Right now in Kentucky, there's a major marriage-equality showdown happening between the state's anti-equality governor and its pro-equality attorney general, who wants to replace him.
Democrat Steve Beshear is the current governor; he's a career politician who will term out of office in 2015. Attorney General Jack Conway is the first Democrat to declare his intention to win, and the announcement is welcome news to the state's LGBTs.
When a federal court ruled earlier this year that Kentucky's marriage ban violates the U.S. Constitution, Conway agreed with the ruling. In fact, he went even further: He declined to appeal.
But Beshear pressed ahead with an appeal, and in the last week his lawyers filed a startlingly anti-gay brief. In it they claim that marriage equality would suppress heterosexual birth rates, and that it's simply too expensive to obey the 14th Amendment of the U.S. Constitution.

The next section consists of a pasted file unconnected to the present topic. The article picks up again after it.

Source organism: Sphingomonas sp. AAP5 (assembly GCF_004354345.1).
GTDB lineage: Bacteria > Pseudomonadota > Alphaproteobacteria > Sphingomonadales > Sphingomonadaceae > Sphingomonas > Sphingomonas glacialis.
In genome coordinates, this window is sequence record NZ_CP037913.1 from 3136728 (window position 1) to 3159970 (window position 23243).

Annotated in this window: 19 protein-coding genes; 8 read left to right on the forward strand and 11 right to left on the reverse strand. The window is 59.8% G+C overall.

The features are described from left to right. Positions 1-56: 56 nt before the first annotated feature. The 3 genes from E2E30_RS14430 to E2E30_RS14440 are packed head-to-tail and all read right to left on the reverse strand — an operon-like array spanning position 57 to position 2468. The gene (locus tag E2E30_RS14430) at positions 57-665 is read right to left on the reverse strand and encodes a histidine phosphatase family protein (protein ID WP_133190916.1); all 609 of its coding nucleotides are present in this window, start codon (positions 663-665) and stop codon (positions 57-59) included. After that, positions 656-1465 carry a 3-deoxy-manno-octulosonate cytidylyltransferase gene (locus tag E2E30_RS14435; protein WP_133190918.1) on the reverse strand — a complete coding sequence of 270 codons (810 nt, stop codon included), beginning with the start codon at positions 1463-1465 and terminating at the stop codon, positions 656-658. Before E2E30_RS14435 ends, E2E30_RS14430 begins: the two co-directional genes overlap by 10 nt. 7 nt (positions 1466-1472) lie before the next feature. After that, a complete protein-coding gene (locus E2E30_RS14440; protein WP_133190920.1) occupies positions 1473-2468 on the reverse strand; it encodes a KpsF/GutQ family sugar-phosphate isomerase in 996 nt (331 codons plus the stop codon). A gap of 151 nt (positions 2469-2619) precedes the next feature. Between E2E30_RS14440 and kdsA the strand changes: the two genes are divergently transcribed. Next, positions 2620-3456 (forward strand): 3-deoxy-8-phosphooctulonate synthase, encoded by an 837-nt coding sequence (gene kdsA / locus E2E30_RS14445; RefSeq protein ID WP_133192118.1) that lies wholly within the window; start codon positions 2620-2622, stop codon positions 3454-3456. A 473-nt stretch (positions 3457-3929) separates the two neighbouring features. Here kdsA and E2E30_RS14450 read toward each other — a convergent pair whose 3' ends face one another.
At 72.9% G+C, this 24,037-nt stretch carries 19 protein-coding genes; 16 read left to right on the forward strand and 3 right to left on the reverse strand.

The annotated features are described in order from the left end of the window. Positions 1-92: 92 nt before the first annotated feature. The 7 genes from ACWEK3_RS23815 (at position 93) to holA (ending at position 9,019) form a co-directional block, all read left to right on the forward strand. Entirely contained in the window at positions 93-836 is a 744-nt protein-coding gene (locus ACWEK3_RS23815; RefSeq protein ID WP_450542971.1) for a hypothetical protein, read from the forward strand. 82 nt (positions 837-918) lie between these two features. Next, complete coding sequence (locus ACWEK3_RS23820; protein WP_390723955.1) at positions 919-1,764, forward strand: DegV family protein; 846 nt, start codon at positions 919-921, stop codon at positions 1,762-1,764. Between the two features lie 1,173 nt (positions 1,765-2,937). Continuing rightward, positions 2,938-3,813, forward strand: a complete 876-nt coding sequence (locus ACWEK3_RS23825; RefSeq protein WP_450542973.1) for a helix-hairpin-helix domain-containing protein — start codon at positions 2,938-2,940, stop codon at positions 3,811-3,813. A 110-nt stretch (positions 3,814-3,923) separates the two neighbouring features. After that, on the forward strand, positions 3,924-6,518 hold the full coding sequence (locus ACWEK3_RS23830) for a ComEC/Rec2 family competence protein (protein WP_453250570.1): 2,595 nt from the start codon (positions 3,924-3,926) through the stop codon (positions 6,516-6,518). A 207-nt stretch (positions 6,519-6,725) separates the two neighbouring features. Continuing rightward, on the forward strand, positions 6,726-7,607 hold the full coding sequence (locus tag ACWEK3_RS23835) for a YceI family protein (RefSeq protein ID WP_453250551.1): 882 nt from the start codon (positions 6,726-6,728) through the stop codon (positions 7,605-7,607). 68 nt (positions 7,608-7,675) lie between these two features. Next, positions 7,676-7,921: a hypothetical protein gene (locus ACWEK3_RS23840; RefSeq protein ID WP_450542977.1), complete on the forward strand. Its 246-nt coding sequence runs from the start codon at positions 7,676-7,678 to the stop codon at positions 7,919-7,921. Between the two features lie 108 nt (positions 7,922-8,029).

If victorious, Conway would be Kentucky's first pro-equality governor.
Meanwhile, marriage-equality cases march ahead in numerous other states. In addition to a new case filed just last week in Alabama, high-profile lawyers will appear in court in Virginia and Pennsylvania this week. In Virginia, Ted Olson and David Boies will defend a marriage-equality win from earlier this year. Once they get a ruling, which should come sometime this summer, the case will advance to the U.S. Supreme Court.
Similar cases will reach the court in Utah and Oklahoma at the same time. In those states, Freedom to Marry is currently running new TV ads that show families supporting their gay and lesbian kids. Public support for marriage equality in those states is low compared with the national averages, so this outreach could help foster a climate that is conducive to a pro-equality ruling.
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